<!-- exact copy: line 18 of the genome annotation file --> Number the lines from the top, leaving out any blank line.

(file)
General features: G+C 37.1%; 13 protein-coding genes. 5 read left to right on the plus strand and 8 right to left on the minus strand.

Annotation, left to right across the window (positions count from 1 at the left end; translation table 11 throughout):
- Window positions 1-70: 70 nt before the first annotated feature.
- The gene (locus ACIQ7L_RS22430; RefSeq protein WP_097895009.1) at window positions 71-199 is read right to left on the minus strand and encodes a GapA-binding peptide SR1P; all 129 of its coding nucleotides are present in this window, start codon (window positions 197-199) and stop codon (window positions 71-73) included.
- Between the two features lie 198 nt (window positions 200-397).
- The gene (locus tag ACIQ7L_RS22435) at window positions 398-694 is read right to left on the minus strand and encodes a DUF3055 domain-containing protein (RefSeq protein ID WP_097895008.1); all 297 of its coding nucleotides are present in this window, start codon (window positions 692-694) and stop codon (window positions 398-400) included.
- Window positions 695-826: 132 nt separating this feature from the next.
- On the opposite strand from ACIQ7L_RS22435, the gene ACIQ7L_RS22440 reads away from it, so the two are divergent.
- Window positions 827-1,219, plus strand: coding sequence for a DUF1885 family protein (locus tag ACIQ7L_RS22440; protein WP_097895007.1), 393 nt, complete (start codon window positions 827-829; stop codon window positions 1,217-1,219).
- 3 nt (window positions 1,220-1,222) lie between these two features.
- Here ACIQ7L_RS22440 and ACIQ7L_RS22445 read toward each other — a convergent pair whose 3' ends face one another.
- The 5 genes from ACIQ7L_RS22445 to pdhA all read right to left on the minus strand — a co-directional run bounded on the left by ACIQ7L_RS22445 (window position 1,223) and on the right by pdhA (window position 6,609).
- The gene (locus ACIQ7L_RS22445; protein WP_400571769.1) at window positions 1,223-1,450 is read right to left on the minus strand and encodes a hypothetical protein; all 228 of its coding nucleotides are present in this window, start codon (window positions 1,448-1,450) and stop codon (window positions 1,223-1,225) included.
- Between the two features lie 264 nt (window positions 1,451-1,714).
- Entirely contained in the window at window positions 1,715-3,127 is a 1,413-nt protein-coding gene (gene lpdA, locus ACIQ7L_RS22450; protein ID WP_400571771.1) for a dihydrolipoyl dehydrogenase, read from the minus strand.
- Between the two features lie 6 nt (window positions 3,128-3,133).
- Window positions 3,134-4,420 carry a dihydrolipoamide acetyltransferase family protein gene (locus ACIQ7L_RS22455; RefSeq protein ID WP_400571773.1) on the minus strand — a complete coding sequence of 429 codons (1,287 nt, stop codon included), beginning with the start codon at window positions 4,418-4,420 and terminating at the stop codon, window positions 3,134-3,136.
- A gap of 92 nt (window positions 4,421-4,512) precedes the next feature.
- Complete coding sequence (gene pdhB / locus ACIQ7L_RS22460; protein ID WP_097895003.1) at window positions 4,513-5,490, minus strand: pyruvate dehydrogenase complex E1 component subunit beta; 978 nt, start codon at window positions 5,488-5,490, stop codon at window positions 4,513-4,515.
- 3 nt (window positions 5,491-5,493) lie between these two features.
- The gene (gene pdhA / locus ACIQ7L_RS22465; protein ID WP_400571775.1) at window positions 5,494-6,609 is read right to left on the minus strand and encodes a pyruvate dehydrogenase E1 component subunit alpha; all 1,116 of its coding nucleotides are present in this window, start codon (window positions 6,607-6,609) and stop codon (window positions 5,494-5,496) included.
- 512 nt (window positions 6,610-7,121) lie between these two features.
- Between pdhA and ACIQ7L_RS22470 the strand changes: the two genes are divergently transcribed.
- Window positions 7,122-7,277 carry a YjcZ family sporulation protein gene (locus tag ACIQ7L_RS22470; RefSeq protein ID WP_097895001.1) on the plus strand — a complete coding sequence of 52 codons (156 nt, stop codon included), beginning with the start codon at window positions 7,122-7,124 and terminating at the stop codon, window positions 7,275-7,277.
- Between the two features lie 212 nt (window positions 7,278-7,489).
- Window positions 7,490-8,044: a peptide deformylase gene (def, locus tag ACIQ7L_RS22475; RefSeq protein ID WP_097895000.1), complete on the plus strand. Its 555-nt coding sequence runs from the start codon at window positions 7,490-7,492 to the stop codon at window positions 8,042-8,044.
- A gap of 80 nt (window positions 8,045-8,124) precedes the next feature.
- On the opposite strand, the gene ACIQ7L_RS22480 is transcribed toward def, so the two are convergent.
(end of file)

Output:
- A gap of 92 nt (window positions 4,421-4,512) precedes the next feature.